Ask them for their secret sauce (strategy)
This is where the men separate from the boys.. and where you learn how your SEO company is going to help you drive qualified traffic. Here are some questions to ask and their respective answers:
How are you going to help with content creation?
The scam artist: “We use off-shore resources and automated news scrappers to create blog posts.”
The real SEO: “First we’ll start by creating a publishing schedule. This is a list of keyword rich headlines which gives us a framework for the types of content we want to produce. Ideally, the content comes from within your organization, but if you don’t have the resources, we can help procure a professional writer who has experience with your industry.
Either way, we will have our SEO experts review and optimize the content before it’s posted to your website.
Additionally, we can leverage the content you’re already producing (whitepapers, case studies, webinars, emails, sales presentations, etc..). These assets can be transcribed, organized, and optimized to draw relevant traffic from the search engines.”
How are we going to get more websites to link to us?
The scam artist: “We have a network of websites which we use to build links to your website. We also submit your website to over 100 directories. Lastly, we will social bookmarking to build links to your website.”
The real SEO: “Let’s start with your existing links and optimize those. That is, we will make sure they all point to working and relevant pages, investigate the anchor text distribution (you don’t want to have the exact same anchor text for every link), and ask webmasters that already link to you to link to you again, from a different yet still relevant page of their website.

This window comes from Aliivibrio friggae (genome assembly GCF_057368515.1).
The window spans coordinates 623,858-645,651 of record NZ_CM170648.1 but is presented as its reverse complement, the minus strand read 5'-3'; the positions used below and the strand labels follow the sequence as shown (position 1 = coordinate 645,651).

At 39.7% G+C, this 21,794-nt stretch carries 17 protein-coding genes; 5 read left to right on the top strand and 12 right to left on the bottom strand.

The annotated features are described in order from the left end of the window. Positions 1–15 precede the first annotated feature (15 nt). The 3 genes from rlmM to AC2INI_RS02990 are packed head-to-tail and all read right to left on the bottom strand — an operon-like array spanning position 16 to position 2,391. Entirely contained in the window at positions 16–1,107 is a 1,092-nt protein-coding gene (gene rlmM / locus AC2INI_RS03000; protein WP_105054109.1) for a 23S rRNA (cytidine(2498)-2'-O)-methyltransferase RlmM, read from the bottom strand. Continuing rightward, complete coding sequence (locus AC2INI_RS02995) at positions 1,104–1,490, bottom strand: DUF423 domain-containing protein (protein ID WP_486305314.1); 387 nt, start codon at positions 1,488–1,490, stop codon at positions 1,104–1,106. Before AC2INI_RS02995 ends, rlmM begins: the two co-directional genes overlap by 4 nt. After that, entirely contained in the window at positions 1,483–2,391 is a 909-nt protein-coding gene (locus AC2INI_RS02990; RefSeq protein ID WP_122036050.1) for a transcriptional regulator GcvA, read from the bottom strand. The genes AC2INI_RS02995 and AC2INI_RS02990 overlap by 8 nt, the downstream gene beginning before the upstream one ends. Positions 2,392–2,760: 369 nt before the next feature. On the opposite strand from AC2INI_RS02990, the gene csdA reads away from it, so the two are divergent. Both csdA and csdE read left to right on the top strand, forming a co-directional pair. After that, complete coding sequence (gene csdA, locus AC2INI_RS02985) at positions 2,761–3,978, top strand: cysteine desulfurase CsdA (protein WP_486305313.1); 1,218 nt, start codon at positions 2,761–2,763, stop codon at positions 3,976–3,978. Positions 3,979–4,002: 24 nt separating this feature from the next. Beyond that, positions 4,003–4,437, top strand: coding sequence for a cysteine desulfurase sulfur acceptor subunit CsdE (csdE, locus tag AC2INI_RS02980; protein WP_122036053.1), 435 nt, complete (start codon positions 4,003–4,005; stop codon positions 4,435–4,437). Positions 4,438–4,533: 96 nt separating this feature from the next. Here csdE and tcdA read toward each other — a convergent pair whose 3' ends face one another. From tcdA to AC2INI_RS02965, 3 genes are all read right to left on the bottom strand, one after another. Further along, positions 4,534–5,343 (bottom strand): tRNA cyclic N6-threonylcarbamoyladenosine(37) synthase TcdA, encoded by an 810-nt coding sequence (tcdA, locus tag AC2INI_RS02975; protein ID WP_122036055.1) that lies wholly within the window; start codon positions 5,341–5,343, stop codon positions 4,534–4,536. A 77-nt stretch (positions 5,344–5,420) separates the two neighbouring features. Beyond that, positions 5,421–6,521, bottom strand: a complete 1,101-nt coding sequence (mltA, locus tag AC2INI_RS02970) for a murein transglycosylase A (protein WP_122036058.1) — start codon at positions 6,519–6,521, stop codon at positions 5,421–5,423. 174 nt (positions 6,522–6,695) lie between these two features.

In a similar vain, we can contact your clients, partners, and vendors, on your behalf, to make sure they’re linking to you in a preferred fashion. If you would rather reach out, we will provide you with the specific language and code to give them.
We will find websites & blogs who write about your industry, or about the industries your product or service caters to, and reach out to them to procure “guest posting” opportunities. This is where your content will be posted on their website, giving you exposure to their audience and a relevant link back to your website (which, as you know, Google loves to see).
Let’s not forget internal linking, that is, how the pages within your websites link to one another. Search engines learn a lot about your specific offerings by investigating how you link to your content throughout your site. For example, if you have a page that you want to rank for a specific keyword, but you never link to that page from anywhere within your website, then Google is going to assume that you don’t think that page is important. Whereas if you link to that page from several pages, then Google will recognize that you consider that page important and give it more credit.”
Can you see the difference between the scammy and the REAL SEO’s?
That’s all for now…
Here is a related article which highlights some other ways you can tell if your SEO firm needs to hear from the scam police.
I leave you with the epitome of what you’re NOT looking for in your SEO vendor: